"Politics and Bullshit" is the umpteenth album by Dipset member JR Writer, coming just seven months after "Writer's Block 5." In fact, by the time you are done reading this review, Writer will probably have a new mixtape out. Like the rest of the Diplomats crew, Writer is nothing if not prolific. Like most of the Dipset, Writer makes it clear that he is a crack dealer first and rapper second. "Welcome back to greatness, people," he declares on the intro. "Now, whether you copped this CD from a bootlegger, or just straight up downloaded it or what, don't make a difference; it's still crack. Turn it up!"
He doesn't clarify if it is crack because it is a smokeable form of cocaine, it is highly addictive, or because he is selling it on the street corners for five bucks a rock.
Writer has earned a rep as one of the most lyrical Diplomats, but I'm not quite sure where that reputation comes from. Certainly not from opening track "It's Like A Jungle," which features some of the better rapping on the disc:
"I'm switching gears like I'm at a fashion show
And oh, I just thought you had to know
I do the double tennis thing
You can call me McEnroe
I'm a mack fo' sho'
Cruising to some crack I wrote
'Scuse me, I ain't average, ho
I hit the ave with a ton of snow
Come get a pack and go
How I get the blow out
You would swear I had a 'fro
Heard what I said?
You would swear I had a 'fro"
Yes, he repeats his punchline just in case you didn't get it the first time around. Later in the album he declares "they look like shit/I look like the shit," and he repeatedly pulls the trick of rhyming the same word over and over. Is this what passes for lyricism these days? Still, I have to give him credit for the amount of cockiness he possesses. He has more confidence and swagger than a CEO who just got an eight-figure severance package for driving his corporation into bankruptcy. He has so much swagger that he doesn't even bother having the rest of the Dipset on the record: Fred Money is the only other rapper featured on the disc.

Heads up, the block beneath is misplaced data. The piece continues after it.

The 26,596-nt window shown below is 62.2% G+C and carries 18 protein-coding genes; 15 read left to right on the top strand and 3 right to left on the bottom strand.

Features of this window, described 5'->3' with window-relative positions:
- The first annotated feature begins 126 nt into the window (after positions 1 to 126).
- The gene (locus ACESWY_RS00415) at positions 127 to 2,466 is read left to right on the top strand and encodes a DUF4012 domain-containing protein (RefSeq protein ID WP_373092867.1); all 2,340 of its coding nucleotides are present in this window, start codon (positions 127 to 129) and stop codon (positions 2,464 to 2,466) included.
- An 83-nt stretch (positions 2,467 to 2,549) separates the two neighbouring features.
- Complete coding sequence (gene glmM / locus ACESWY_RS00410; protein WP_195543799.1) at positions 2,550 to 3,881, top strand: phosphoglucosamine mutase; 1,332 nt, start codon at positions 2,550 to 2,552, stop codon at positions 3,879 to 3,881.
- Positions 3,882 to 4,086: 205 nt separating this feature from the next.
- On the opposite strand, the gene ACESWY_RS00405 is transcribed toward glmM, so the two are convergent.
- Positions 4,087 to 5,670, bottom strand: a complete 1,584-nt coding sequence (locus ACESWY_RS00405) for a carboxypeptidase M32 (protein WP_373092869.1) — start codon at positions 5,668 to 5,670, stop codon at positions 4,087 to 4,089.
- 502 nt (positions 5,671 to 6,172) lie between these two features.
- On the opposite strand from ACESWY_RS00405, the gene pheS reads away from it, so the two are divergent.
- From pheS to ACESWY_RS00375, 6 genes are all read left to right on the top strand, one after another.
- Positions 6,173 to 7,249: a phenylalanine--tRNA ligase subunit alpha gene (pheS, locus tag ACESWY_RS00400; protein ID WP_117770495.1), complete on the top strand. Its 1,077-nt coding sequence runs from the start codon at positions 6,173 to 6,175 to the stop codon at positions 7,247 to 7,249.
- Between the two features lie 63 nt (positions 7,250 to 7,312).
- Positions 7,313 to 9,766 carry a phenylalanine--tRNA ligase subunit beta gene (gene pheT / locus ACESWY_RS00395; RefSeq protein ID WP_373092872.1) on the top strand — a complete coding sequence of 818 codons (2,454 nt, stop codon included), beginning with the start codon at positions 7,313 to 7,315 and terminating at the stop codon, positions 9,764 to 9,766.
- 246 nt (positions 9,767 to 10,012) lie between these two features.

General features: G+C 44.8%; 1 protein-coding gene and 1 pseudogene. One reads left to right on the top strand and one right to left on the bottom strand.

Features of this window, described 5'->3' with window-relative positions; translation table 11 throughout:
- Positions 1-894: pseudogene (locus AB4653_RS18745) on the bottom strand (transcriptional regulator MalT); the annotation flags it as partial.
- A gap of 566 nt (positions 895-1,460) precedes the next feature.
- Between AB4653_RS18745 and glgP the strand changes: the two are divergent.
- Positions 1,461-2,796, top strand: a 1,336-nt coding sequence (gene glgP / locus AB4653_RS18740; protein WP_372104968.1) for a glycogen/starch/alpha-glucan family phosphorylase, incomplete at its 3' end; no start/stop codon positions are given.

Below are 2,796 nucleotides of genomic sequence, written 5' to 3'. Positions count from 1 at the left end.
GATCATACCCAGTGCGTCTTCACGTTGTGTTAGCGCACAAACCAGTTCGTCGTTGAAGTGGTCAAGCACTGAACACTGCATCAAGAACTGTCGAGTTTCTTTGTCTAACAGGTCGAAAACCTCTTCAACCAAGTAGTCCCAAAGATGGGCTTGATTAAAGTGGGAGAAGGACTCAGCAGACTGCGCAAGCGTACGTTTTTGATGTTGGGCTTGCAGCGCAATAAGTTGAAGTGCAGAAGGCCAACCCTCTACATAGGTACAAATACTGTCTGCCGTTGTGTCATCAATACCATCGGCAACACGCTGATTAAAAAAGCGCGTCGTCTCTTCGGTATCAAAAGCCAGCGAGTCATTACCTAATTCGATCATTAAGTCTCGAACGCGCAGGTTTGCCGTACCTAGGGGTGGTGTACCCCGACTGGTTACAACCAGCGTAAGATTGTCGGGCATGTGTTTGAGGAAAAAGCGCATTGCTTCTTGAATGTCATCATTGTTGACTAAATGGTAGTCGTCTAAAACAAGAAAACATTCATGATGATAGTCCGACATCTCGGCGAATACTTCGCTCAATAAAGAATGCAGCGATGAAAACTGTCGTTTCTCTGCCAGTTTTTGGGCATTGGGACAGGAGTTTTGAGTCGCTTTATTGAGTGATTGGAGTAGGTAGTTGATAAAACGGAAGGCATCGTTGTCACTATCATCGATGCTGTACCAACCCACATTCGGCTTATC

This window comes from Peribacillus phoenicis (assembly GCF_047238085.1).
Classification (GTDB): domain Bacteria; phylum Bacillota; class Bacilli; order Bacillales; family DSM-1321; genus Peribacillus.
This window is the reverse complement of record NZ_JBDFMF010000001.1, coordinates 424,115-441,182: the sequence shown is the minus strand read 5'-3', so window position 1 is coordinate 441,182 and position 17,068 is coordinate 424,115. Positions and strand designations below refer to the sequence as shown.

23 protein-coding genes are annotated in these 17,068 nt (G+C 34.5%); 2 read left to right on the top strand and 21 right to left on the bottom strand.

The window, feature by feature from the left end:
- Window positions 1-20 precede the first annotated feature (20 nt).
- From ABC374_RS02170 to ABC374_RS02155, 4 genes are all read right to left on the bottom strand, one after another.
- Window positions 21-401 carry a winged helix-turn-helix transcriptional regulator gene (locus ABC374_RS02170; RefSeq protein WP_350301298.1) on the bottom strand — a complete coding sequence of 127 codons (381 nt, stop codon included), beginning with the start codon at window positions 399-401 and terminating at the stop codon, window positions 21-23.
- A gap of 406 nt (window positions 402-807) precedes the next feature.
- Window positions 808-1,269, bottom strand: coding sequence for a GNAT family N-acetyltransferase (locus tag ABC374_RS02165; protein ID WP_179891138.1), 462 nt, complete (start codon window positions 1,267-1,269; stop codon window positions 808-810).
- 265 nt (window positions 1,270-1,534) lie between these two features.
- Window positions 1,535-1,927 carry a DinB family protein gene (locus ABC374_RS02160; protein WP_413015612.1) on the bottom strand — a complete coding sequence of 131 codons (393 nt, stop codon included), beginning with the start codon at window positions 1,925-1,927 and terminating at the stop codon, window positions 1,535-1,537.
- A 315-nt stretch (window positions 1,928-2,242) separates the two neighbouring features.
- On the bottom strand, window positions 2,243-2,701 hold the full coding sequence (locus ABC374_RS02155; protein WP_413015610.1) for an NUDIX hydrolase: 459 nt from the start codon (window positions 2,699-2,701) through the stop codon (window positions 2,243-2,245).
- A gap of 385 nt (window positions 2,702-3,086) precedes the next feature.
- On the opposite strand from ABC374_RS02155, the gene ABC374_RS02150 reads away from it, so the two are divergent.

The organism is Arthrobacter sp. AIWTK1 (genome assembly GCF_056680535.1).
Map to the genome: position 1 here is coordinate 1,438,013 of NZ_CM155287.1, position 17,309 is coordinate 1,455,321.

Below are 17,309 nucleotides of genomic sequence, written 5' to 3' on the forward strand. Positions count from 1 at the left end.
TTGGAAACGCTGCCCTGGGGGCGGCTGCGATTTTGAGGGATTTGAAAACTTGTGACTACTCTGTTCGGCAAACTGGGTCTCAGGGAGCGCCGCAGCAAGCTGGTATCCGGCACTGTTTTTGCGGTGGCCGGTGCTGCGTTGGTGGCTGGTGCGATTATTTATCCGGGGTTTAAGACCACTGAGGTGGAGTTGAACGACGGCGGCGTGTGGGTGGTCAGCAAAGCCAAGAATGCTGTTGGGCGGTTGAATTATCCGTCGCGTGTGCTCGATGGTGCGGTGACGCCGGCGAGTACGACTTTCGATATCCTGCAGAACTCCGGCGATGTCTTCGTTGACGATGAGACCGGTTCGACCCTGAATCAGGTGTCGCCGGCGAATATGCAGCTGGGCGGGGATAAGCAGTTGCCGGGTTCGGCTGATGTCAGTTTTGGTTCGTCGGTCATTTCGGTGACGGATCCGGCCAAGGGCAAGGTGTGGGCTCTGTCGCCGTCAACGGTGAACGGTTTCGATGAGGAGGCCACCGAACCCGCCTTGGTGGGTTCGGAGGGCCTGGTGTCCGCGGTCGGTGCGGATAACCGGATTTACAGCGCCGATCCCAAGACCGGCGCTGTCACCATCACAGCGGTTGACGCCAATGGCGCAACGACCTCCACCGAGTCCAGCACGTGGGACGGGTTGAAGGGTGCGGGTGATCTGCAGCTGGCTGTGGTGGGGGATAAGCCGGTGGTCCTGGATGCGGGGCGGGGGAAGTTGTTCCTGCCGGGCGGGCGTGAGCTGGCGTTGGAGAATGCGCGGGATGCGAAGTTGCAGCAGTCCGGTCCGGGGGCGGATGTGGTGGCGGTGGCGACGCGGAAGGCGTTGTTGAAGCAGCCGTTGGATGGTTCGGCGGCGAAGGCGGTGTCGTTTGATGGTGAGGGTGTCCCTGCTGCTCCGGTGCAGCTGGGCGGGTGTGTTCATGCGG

The production is what you have come to expect from the Dipset: slick, dramatic, mid-tempo tracks heavy on the hi-hats and synths. For the most part it is serviceable but unspectacular, but there are a few high points: the Trakdealerz "Serious B.I.," Dame Grease's "Let It Rain," and Soul Professa's "We Ride Or Die" all mine old soul records for their hooks; and Heatmakerz' "Come With Me" offers the fiercest beat on the album, which is matched by Writer's fiercest rhymes. There are also some unusual samples, including Spectacular's hip hop reworking of Billie Joel's "Uptown Girl" which is as awesome as it is ridiculous, and "Hate On Me," which sees Mec-One sampling the Who's "Love Reign O'er Me,"
Writer also lifts the hook from the classic track "The Message" on "It's Like a Jungle": "It's like a jungle, sometimes I wonder how I keep from going under." Only Writer doesn't wonder how he keeps from going under. He makes it abundantly clear in his rhymes that he is living the good life, riding in fast cars and making stacks of dough through the one-two punch of his music and his drug dealing. And like the rest of the Dipset dealers-turned-rappers, there is no remorse in his lyrics, and not even that much danger. Beyond a few references to gunplay, Writer makes dealing crack seem as risk-free and harmless as erecting solar panels or selling B2B software solutions. The violence, desperation, and ruined lives that surround the drug trade are nowhere to be found in Writers' songs, which is disappointing given how devastating crack has been to African American communities. With a title like "Politics and Bullshit" I was hoping for some politics, if only some shoutouts to Obama. Instead, there are no politics, and a whole lot of bullshit.
Music Vibes: 6 of 10 Lyric Vibes: 6 of 10 TOTAL Vibes: 6 of 10
Originally posted: June 24, 2008